• A global experiment on motivating social distancing during the COVID-19 pandemic

    2022. Thuy-vy Nguyen (et al.). Proceedings of the National Academy of Sciences of the United States of America 119 (22)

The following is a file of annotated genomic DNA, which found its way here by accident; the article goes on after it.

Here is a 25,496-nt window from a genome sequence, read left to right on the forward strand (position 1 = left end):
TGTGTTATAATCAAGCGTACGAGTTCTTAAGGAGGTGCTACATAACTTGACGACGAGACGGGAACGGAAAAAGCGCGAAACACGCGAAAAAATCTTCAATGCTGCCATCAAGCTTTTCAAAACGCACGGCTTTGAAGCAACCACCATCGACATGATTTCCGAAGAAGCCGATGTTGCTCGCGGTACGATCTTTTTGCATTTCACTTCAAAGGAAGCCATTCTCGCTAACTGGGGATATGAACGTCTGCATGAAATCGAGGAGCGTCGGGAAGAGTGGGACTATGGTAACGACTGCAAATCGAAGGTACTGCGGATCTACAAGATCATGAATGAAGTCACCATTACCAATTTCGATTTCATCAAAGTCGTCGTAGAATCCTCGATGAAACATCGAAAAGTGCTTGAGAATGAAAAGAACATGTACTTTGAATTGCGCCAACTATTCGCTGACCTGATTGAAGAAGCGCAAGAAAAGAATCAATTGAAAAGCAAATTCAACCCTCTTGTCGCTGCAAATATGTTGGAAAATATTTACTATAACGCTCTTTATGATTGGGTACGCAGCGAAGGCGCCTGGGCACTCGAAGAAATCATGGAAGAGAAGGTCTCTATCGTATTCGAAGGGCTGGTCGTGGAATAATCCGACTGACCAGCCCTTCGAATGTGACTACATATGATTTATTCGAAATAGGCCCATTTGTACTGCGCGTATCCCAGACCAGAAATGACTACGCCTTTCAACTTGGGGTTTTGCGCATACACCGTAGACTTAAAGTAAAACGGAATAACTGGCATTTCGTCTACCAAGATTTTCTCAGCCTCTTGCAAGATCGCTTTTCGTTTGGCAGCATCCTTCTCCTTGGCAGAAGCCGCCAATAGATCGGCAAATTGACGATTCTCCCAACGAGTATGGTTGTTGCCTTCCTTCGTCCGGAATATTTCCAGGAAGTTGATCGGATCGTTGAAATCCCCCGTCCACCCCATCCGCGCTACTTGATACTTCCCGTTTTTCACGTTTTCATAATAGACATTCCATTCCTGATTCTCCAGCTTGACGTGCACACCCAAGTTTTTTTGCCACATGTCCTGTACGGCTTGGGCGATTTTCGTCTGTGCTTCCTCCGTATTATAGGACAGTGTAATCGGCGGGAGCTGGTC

Finding communication strategies that effectively motivate social distancing continues to be a global public health priority during the COVID-19 pandemic. This cross-country, preregistered experiment (n = 25,718 from 89 countries) tested hypotheses concerning generalizable positive and negative outcomes of social distancing messages that promoted personal agency and reflective choices (i.e., an autonomy-supportive message) or were restrictive and shaming (i.e., a controlling message) compared with no message at all. Results partially supported experimental hypotheses in that the controlling message increased controlled motivation (a poorly internalized form of motivation relying on shame, guilt, and fear of social consequences) relative to no message. On the other hand, the autonomy-supportive message lowered feelings of defiance compared with the controlling message, but the controlling message did not differ from receiving no message at all. Unexpectedly, messages did not influence autonomous motivation (a highly internalized form of motivation relying on one’s core values) or behavioral intentions. Results supported hypothesized associations between people’s existing autonomous and controlled motivations and self-reported behavioral intentions to engage in social distancing. Controlled motivation was associated with more defiance and less long-term behavioral intention to engage in social distancing, whereas autonomous motivation was associated with less defiance and more short- and long-term intentions to social distance. Overall, this work highlights the potential harm of using shaming and pressuring language in public health communication, with implications for the current and future global health challenges.